The Soviet Union in World Affairs (1929-1939
AFTER THE Soviet setback in China, Stalin's triumph over Trotsky, and the adoption of the Five-Year Plan, the accent of Soviet foreign policy was on collective security abroad and military consolidation at home. But collective security was not to be so easily attained. So long as fear of the spread of Communism prevailed, even diplomatic recognition proved entirely inadequate. On various occasions diplomatic proprieties were thrown to the winds and a strong exchange of notes in a most undiplomatic style would serve as a reminder of the existing chasm. Winston Churchill considered the Kremlin government nothing less than a band of cosmopolitan conspirators gathered from the underground world', and 'the foul Baboonery of Bolshevism'. Lord Birkenhead called it a 'junta of assassins and thieves'. To the Communists, the Tories and other allied parties represented 'capitalistic exploiters, bloodthirsty imperialists and vampires sucking the blood of colonial peoples'. Hard words butter no turnips. The exchange of epithets removed no grievances, it added little to the good humor of either party, and galvanized enmity on both sides. The West was in constant dread of 'Red infiltration', as it kept alive memories of blockade, intervention, and support for the White armies. There was no assurance that this hostility had ceased with the end of the Civil War, the Kremlin argued.
Ever since the Communists ascended to power they have been haunted by fear of isolation and of a war against the Soviet Union by a combination of Western powers. Until the USSR could recover from civil strife, restore and improve her economy, and surpass the West at the West's own game, the country needed peace, no matter what the price. The Five-Year Plans and their economic aspirations were one expression of the desire to attain a maximum of security, and peace was necessary for the national reconstruction outlined by the Gosplan. Soviet diplomacy employed every device to assure an undisturbed existence; every move in the West was watched vigilantly, and whenever a conference gathered without Soviet participation, suspicion was intensified of imminent ill winds from the west.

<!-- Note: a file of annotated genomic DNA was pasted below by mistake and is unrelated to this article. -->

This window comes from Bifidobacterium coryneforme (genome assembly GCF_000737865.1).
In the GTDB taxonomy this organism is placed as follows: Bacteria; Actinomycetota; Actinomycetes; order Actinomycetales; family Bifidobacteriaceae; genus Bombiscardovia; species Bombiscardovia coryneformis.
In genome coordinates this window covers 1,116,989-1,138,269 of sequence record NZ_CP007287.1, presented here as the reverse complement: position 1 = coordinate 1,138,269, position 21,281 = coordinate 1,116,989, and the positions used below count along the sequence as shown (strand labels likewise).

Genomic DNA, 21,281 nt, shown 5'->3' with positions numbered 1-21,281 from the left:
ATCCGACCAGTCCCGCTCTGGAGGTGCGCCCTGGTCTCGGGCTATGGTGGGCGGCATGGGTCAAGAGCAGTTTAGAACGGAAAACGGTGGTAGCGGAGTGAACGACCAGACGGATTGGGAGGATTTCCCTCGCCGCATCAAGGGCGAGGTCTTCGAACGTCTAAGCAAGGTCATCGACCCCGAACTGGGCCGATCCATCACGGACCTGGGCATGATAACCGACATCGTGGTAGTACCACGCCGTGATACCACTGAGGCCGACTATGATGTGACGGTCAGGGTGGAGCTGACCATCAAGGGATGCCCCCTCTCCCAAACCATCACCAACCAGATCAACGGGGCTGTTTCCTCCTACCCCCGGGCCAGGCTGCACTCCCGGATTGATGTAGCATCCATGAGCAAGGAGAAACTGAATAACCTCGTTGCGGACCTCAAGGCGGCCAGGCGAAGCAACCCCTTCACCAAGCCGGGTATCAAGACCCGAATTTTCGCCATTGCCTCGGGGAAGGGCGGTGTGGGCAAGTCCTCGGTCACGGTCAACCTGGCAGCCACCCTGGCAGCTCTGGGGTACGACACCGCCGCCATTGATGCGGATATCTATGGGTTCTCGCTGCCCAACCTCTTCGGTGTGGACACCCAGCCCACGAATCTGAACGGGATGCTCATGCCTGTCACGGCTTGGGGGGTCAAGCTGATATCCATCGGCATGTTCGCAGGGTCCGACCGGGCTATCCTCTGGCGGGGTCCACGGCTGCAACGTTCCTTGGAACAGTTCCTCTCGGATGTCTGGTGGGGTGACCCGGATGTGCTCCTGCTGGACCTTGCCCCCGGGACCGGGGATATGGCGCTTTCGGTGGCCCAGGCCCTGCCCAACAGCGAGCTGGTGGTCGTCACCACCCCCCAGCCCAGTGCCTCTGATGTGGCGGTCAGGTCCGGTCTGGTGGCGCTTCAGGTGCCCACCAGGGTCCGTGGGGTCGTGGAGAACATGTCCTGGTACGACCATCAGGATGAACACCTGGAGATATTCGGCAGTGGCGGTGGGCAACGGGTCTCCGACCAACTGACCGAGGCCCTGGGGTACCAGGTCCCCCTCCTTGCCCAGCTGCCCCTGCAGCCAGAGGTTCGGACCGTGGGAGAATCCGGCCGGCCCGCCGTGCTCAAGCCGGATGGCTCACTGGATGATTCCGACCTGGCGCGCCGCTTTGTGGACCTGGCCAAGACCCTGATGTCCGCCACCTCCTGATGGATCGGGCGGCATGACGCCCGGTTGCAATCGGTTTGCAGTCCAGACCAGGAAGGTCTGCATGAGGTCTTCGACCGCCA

It was for this reason, primarily, that the Soviet government, in accordance with the resolution of the Fifteenth Congress of the Communist Party, laid particular stress on strengthening the armed forces. More than